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Federal System Risk Management Framework (RMF) - FISMA

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Federal Information Security Management Act (FISMA) 

The E-Government Act (Public Law 107-347) passed by the 107th Congress and signed into law by the President in December 2002 recognized the importance of information security to the economic and national security interests of the United States. Title III of the E-Government Act, entitled the Federal Information Security Management Act (FISMA) requires each federal agency to develop, document, and implement an agency-wide program to provide information security for the information and systems that support the operations and assets of the agency, including those provided or managed by another agency, contractor, or other sources.

The Federal Information Security Modernization Act of 2014 amends the Federal Information Security Management Act of 2002 (FISMA) provides several modifications that modernize Federal security practices to address evolving security concerns. These changes result in less overall reporting, strengthens the use of continuous monitoring in systems, increased focus on the agencies for compliance, and reporting that is more focused on the issues caused by security incidents.

The FISMA publications are developed by NIST in accordance with its statutory responsibilities under the Federal Information Security Modernization Act (FISMA) of 2014, 44 U.S.C. § 3551 et seq., Public Law (P.L.) 113-283. NIST is responsible for developing information security standards and guidelines, including minimum requirements for federal systems, but such standards and guidelines shall not apply to national security systems without the express approval of appropriate federal officials exercising policy authority over such systems. The FISMA publications are consistent with the requirements of the Office of Management and Budget (OMB) Circular A-130.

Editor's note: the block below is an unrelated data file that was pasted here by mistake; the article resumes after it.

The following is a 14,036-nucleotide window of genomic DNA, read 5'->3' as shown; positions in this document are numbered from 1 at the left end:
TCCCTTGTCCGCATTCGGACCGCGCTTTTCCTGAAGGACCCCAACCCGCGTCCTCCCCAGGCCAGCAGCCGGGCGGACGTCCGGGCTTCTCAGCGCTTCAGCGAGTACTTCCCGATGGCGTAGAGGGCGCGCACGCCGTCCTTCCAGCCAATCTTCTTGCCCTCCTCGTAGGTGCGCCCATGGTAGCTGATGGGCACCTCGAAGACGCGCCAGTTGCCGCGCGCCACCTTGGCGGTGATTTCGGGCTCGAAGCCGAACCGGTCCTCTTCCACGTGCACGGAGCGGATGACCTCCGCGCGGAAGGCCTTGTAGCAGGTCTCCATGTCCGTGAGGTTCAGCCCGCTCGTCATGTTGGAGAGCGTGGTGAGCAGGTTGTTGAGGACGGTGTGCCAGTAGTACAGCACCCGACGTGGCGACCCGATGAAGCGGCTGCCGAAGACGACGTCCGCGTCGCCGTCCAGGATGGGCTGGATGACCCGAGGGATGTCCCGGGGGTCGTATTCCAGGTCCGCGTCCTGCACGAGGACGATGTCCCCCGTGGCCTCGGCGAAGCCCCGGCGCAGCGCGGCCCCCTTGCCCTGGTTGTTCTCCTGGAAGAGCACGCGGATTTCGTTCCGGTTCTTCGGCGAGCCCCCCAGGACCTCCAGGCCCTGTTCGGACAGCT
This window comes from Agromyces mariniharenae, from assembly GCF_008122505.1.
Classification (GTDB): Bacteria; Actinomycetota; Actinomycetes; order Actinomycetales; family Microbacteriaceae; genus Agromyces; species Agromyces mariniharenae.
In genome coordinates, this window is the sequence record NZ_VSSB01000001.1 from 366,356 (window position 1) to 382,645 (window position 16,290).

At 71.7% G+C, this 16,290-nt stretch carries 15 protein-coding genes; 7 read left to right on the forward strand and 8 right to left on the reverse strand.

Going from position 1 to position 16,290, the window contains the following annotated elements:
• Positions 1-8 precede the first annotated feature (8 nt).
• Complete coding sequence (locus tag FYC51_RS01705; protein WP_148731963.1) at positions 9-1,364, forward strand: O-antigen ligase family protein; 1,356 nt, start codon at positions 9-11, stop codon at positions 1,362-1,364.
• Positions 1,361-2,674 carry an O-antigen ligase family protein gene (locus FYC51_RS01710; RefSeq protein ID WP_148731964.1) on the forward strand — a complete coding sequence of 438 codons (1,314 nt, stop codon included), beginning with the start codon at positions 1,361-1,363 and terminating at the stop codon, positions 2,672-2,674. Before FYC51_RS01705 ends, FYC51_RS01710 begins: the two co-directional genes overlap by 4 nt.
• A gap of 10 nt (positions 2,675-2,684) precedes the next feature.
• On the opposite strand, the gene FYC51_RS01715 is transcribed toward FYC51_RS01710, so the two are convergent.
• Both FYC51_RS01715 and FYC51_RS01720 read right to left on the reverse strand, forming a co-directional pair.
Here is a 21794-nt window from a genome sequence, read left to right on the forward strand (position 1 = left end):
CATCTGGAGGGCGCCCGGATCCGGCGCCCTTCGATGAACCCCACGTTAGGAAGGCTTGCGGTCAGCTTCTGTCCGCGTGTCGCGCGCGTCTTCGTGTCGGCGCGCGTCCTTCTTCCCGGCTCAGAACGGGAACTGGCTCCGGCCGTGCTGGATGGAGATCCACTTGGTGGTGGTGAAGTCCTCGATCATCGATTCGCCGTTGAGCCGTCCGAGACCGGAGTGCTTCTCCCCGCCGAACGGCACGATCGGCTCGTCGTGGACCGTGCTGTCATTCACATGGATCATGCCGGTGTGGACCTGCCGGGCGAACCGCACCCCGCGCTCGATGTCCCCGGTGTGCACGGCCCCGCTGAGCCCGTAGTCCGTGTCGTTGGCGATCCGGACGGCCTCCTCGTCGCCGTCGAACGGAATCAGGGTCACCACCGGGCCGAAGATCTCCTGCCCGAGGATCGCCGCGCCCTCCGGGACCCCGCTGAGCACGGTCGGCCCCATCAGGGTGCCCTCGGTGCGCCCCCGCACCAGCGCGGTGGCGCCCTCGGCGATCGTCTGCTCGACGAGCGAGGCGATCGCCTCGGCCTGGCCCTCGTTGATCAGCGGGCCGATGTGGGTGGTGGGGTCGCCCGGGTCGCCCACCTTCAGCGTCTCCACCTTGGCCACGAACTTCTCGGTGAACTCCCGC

As a key element of the FISMA Implementation Project, NIST also developed an integrated Risk Management Framework which effectively brings together all of the FISMA-related security standards and guidance to promote the development of comprehensive and balanced information security programs by agencies.

FISMA 2014 required OMB to amend/revise OMB Circular A-130 to eliminate inefficient and wasteful reporting and reflect changes in law and advances in technology.  Specific to security and privacy, the updated A-130 emphasizes their roles in the Federal information lifecycle and represents a shift from viewing security and privacy requirements as compliance exercises to crucial elements of a comprehensive, strategic, and continuous risk-based program at Federal agencies. 



Special Publication 800-53 is to provide guidelines for selecting and specifying security controls for systems supporting the executive agencies of the federal government.

  • Providing a recommendation for minimum security controls for systems categorized in accordance with FIPS 199, Standards for Security Categorization of Federal Information and Information Systems;
  • This publication is intended to provide guidance to federal agencies implementing FIPS 200Minimum Security Requirements for Federal Information and Information Systems



SC information system = {(confidentiality, impact), (integrity, impact), (availability, impact)},
where the acceptable values for potential impact are low, moderate, or high.


Since the potential impact values for confidentiality, integrity, and availability may not always be the same for a particular information system, the high water mark concept must be used to determine the overall impact level of the information system. Thus, a low-impact system is an information system in which all three of the security objectives are low. A moderate-impact system is an information system in which at least one of the security objectives is moderate and no security objective is greater than moderate. And finally, a high-impact system is an information system in which at least one security
objective is high. The determination of information system impact levels must be accomplished prior to the consideration of minimum security requirements and the selection of appropriate security controls for those information systems.


The security-related areas include:

  • (i) access control;
  • (ii) awareness and training;
  • (iii) audit and accountability;
  • (iv) certification, accreditation, and security assessments;
  • (v) configuration management;
  • (vi) contingency planning;
  • (vii) identification and authentication;
  • (viii) incident response;
  • (ix) maintenance;
  • (x) media protection;
  • (xi) physical and environmental protection;
  • (xii) planning;
  • (xiii) personnel security;
  • (xiv) risk assessment;
  • (xv) systems and services acquisition;
  • (xvi) system and communications protection; 
  • (xvii) system and information integrity.

The seventeen areas represent a broad-based, balanced information security program that addresses the management, operational, and technical aspects of protecting federal information and information systems.